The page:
100 Years Ago, Writer William S. Burroughs Was Born

fromKCUR

He was a central figure of the Beat Generation whose influence extended beyond literature to rock music and visual arts. He lived all over the world but spent his last years in Lawrence, Kansas — he liked the quiet there and the opportunity to fish and hunt.

Copyright © 2014 NPR. For personal, noncommercial use only. See Terms of Use. For other uses, prior permission required.

STEVE INSKEEP, HOST:

William S. Burroughs was born 100 years ago today. His books included "Naked Lunch." He was a member of the Beat Generation, writers who rose to prominence in the 1950s, for the most part, and had a huge influence questioning society's standards and traditions.

Burroughs was openly gay, and wrestled with heroin addiction much of his life. He lived all over the world, but spent his last years in Lawrence, Kan., where we go next. Frank Morris, of member station KCUR, reports on his odd but enduring place in a Midwestern city.

FRANK MORRIS, BYLINE: Here in Lawrence, Kan., you can still get a haircut from William Burroughs' barber.

MARTY OLSON: My name's Marty Olson, and I cut William's hair for 13 years. And I cooked dinner for him a few times, and went to a few parties over at this house.

MORRIS: Can I get William Burroughs' haircut?

OLSON: Certainly. You want one like him?

MORRIS: Burroughs moved to Lawrence in 1981.

JAMES GRAUERHOLZ: He needed to get out of New York - away from the fame, the media, the thrill-seekers, the, you know...

MORRIS: The heroin. James Grauerholz became, briefly, Burroughs' lover, then his agent and the man who brought him to Lawrence.

GRAUERHOLZ: I lured him, but there's something called the genius loci, which means the spirit of a place, and he, within a year or two, became the spirit of the place.

MORRIS: Right after he moved, Burroughs wrote this song for a local punk band, The Mortal Micronotz.

(SOUNDBITE OF SONG)

MORRIS: And collaborated with other local artists, including Phillip Heying, a photographer who was a freshman at the University of Kansas when Burroughs came to town.

PHILLIP HEYING: On the one hand, it was very normal. Like, it was just this guy I knew that was kind of eccentric. In other ways, it was like all of a sudden having a volcano erupt in your backyard.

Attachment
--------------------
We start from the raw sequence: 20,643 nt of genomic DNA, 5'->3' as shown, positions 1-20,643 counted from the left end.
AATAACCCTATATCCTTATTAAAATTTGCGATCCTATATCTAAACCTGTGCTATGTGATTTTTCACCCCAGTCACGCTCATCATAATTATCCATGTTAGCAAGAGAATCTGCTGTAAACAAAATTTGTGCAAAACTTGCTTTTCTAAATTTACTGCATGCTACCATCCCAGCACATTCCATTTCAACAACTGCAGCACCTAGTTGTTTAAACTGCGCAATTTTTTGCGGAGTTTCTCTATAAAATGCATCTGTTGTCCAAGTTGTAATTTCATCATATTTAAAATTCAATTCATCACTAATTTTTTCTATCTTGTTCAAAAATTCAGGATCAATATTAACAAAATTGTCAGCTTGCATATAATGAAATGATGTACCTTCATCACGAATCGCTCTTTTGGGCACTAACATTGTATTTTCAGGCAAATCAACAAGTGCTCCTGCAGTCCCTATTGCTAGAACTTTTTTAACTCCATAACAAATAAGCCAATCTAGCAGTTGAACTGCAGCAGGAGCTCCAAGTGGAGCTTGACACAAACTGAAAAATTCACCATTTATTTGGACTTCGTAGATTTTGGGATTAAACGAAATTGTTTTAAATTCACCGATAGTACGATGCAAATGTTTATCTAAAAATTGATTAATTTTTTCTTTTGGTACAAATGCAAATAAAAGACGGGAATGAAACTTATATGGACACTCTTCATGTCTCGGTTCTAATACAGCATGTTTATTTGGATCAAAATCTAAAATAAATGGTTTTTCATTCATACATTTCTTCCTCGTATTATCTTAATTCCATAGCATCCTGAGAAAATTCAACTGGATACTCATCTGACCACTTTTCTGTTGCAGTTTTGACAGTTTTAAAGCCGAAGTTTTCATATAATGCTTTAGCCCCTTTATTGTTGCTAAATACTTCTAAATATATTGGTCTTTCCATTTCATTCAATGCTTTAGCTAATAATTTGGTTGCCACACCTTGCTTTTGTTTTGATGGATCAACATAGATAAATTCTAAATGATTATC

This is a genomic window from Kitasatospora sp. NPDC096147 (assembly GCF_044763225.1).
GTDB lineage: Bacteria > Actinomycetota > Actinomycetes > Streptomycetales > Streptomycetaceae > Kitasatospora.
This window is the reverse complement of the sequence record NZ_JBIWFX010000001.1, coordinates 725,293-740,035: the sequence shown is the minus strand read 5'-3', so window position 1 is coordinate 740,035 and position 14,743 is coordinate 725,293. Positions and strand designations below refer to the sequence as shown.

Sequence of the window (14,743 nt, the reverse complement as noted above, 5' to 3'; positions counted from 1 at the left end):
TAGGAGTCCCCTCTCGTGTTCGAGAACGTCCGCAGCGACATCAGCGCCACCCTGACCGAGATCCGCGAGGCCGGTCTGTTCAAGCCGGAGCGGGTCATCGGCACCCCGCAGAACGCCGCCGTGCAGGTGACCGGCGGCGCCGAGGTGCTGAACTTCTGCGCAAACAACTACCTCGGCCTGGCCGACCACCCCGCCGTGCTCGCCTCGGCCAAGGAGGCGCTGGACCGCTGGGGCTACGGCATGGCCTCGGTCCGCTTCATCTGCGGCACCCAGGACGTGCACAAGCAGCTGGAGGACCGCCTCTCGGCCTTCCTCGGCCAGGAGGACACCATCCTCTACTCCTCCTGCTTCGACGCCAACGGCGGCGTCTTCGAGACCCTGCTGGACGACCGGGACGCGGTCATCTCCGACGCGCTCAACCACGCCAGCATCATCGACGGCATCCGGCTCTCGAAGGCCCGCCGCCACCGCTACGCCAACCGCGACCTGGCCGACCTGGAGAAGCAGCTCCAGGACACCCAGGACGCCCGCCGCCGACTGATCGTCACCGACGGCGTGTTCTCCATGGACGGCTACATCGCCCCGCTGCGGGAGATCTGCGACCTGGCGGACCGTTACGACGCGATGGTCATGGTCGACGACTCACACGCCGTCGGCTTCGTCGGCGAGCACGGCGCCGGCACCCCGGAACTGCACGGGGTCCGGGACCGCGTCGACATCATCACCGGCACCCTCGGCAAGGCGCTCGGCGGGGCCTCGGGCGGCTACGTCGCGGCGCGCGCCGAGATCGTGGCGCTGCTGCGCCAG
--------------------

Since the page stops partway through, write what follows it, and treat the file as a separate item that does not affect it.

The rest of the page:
(SOUNDBITE OF GUNFIRE)

MORRIS: That's Burroughs on YouTube, blasting Ralph Steadman's portrait of William Shakespeare. The writer also shot paint cans, creating hundreds of visual art pieces out of their splattered remains, and Steadman was hardly the only famous visitor. Allen Ginsberg, Timothy Leary, Patti Smith and many others dropped by his small bungalow.

(SOUNDBITE OF KNOCKING)

JIM MCCRARY: Come in, come in.

MORRIS: Jim McCrary, a poet in Lawrence, met me at the house. He spent a lot of time with Burroughs here.

MCCRARY: I would come in and sit down over there and he'd say, Jim, roll me a joint. I'd roll him a joint. He would take three hits and hand me back like an eighth inch of a roach. That was the funny old guy that I just could not help but love.

MORRIS: A lot of people loved Burroughs here. Well, enough anyway, and McCrary says the old man, as folks called him, was very comfortable because the rest of the town just let him be.

MCCRARY: A lot of people, particularly in New York, think that he was taken away and sequestered in this small, craphole, Midwest town. And maybe that's true, but maybe that's what he wanted.

MORRIS: Burroughs finished several books in Lawrence. He created a mountain of visual art, and wrote until he died in 1997. Since then, Lawrence officials have dedicated a creek, a trail, a park.

MCCRARY: The fact that there is a Burroughs playground is a little bit ironic.

MORRIS: Especially since Burroughs wrote about sexual encounters with young boys, accidently shot and killed his wife, and took lots of drugs. Not everyone here is crazy about him, though you wouldn't know it by the hundreds who turned up for one of the art exhibitions celebrating his centennial. James Grauerholz says that despite a very hard turn to the right in Kansas politics, the qualities of Lawrence that made Burroughs feel at home still stand.

GRAUERHOLZ: And now, it is my hope that the fact of his association with Lawrence will shine brightly like a beacon to indeed, attract the different and the strange and the alien and the intelligent and the daring to this town.

MORRIS: Grauerholz wants it understood that in Kansas, Lawrence is the capital of weird - and that William Burroughs still represents the genius loci. For NPR News, I'm Frank Morris.

Copyright © 2014 NPR. All rights reserved. No quotes from the materials contained herein may be used in any media without attribution to NPR. This transcript is provided for personal, noncommercial use only, pursuant to our Terms of Use. Any other use requires NPR's prior permission. Visit our permissions page for further information.

NPR transcripts are created on a rush deadline by a contractor for NPR, and accuracy and availability may vary. This text may not be in its final form and may be updated or revised in the future. Please be aware that the authoritative record of NPR's programming is the audio.

Comments

 

Please keep your community civil. All comments must follow the NPR.org Community rules and terms of use, and will be moderated prior to posting. NPR reserves the right to use the comments we receive, in whole or in part, and to use the commenter's name and location, in any medium. See also the Terms of Use, Privacy Policy and Community FAQ.